U.Va. building Japanese partnerships
Patent Foundation opens licensing office in Kobe
(above), a central Japanese city of 1.5 million people, is
interested in exploring educational and research opportunities
with U.Va. Vice President and Provost Gene Block (below left),
along with other U.Va. representatives, visited Kobe last
September to meet with Japanese officials.
Jan. 17, 1995, a deadly earthquake rocked the city of Kobe, Japan,
killing thousands of people and destroying vital port facilities.
seven years later, the port is nearly rebuilt, but the city still
is struggling to reach firm economic ground. Port traffic and
heavy industry, previously the bedrock of the regional economy,
might never be fully restored.
city government hopes that biotechnology can serve as the foundation
for a new economy along with new port facilities, a new
international airport, an advanced information technology infrastructure
and eight industrial parks and that partners, such as the
University of Virginia and its Health
System and Patent Foundation,
fact, the Patent Foundation already has inked an agreement with
a Japanese marketing and consulting company, C.U.E. Management
Consulting Ltd., to open an office next door to the RIKEN Center
for Developmental Biology from which to market U.Va. technology.
The office opened for business last summer.
live in a global world and can market U.Va. products to many multinational
companies almost as easily as we can market to modest-sized companies
in the United States, said Robert MacWright, executive director
of the U.Va. Patent Foundation. But marketing to modest-sized
companies in a particular country, such as Japan, can be difficult
because we may not be sensitive to the cultural environment or
speak the language. Having an office in Kobe with a Japanese staff
will allow us to show off U.Va. technology to companies of all
sizes in Japan. It also will make it easier to connect with multinational
companies headquartered in Japan, and develop relationships with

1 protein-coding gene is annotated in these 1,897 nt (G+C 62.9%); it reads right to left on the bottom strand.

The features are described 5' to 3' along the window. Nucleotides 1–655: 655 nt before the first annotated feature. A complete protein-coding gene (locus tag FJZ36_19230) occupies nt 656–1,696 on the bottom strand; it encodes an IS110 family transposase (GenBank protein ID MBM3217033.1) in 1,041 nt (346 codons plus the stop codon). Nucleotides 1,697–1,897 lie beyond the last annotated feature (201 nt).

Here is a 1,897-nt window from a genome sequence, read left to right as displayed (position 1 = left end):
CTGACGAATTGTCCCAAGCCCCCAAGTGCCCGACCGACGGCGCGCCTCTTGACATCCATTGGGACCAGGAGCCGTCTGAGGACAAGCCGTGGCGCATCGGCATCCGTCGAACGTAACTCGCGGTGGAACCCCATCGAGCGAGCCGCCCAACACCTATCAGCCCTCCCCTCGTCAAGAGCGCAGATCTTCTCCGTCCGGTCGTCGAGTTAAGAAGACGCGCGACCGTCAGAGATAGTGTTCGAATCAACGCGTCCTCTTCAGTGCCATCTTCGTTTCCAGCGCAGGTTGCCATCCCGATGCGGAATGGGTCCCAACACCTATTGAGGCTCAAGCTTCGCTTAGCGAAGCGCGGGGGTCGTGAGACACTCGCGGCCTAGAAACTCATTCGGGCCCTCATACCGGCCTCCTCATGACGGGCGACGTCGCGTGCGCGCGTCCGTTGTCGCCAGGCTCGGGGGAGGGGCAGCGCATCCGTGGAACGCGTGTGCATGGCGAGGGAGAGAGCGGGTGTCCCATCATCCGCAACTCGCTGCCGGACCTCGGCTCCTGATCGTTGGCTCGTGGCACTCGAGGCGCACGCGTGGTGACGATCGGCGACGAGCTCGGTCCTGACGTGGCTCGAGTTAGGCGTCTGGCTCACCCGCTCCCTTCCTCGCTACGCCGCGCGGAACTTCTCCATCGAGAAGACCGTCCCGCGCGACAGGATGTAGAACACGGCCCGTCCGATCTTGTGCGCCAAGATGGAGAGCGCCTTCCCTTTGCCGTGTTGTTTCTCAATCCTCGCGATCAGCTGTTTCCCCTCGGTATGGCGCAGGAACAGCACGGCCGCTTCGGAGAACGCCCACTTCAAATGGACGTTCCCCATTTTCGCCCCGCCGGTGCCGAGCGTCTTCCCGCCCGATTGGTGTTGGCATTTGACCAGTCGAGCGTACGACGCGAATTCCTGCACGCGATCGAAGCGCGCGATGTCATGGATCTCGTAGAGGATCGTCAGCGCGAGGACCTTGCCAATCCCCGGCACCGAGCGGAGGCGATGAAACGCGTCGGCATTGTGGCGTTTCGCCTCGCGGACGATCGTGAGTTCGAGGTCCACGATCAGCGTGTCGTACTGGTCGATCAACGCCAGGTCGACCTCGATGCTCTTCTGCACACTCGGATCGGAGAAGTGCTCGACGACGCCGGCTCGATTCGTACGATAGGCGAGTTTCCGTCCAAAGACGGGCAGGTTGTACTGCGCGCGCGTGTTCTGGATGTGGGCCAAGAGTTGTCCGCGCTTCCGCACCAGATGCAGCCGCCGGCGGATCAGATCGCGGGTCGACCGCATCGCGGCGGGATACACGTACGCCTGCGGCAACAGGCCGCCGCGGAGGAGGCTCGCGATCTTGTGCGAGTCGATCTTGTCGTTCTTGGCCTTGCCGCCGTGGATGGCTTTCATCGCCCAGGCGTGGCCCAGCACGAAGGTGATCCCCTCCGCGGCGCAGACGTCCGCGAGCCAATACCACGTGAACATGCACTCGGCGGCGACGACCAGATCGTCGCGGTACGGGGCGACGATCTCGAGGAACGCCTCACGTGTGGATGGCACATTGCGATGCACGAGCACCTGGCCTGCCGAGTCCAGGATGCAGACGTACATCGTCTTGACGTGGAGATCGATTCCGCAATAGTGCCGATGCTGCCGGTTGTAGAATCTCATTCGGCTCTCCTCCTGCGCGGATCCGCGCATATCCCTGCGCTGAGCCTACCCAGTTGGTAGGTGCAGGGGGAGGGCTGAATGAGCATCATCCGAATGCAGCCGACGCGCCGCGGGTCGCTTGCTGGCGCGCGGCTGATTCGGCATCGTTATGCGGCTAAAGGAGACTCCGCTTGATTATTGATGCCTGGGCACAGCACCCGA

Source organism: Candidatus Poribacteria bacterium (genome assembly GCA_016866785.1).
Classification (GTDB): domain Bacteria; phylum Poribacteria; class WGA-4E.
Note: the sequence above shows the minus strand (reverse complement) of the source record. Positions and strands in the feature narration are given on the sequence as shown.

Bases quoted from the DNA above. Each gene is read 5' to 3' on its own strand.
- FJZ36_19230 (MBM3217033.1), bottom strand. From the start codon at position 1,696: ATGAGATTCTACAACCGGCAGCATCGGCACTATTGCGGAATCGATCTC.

business associates who can speak to the Japanese leadership on
September, a group of U.Va. administrators, including Gene Block,
vice president and provost; Dr. R. Ariel Gomez, vice president
for research and public service; Dr. Erik Hewlett, associate dean
for research with the School of Medicine; and Dr. Barry Gumbiner,
chair of cell biology, traveled to Kobe to explore ways in which
the University could support the central Japanese citys
efforts to rebuild while advancing its research and educational
interests. In addition to speaking with city officials and visiting
Kobe University, U.Va. representatives expressed an interest in
establishing ties with the RIKEN Center, which is pursuing research
similar to that outlined by the Universitys Virginia 2020
Science and Technology initiative, involving stem cell research,
biodifferentiation (a set of complex processes regulating the
development of tissues and organs) and tissue engineering.
leaped at the opportunity to collaborate with an institution that
has a focus very similar to what we want to do at U.Va.,
and the city of Kobe would like to establish a broad-based relationship
that would include undergraduate and graduate educational exchanges
and cultural visits, Block said, noting that such interests are
mutual as the University seeks to expand its international programs.
For its part, the University would like to extend its Japanese
contacts beyond Kobe.
is our first entree into the central Kanzai Region of Japan, where
there may be opportunities to establish exchanges not only with
Kobe, but with the cities of Kyoto and Osaka, which also have
major, world-class universities, Block said. We will
be following up.
the visit to Kobe, its mayor and city councilors visited Charlottesville
in May 2000 to explore potential areas of cooperation. The Japanese
officials were particularly interested in opportunities for intellectual
property transfer through the U.Va. Patent Foundation and proposed
the establishment of a Patent Foundation office in a Kobe industrial
park, Block said. They believed that an office in Kobe would make
it easier for Japanese companies to investigate and license U.Va.
technology, which in turn could supply the intellectual property
needed to stimulate the growth of an advanced medical industry.
U.Va. connection to Kobe started with a chance meeting of David
Kalergis, director of Virginia Gateway, and Katsumo Sakoh, a Japanese
professor at George Washington University. Sakoh put the University
in touch with Shun-ichi Shimizu, managing director of C.U.E.,
a consulting firm that advises the city of Kobe.
promoted the idea of developing a relationship with a U.S. university
in connection with Kobes new research park to open a pathway
to U.S. university technology, Block said. While U.S. universities
often spin out intellectual property that leads to local economic
development opportunities, that is not the case in Japan, he said.
So there was considerable interest in experimenting with the U.S.
model, by encouraging the licensing of technology to small businesses
and striving to rejuvenate Kobes economy by nurturing the
growth of these companies, he said.
is a sense in Japan of U.S. companies being much more entrepreneurial
of course, a greater availability of venture capital helps,
Block said. But Kobe officials thought this opportunity
might allow their city to set an example for all of Japan.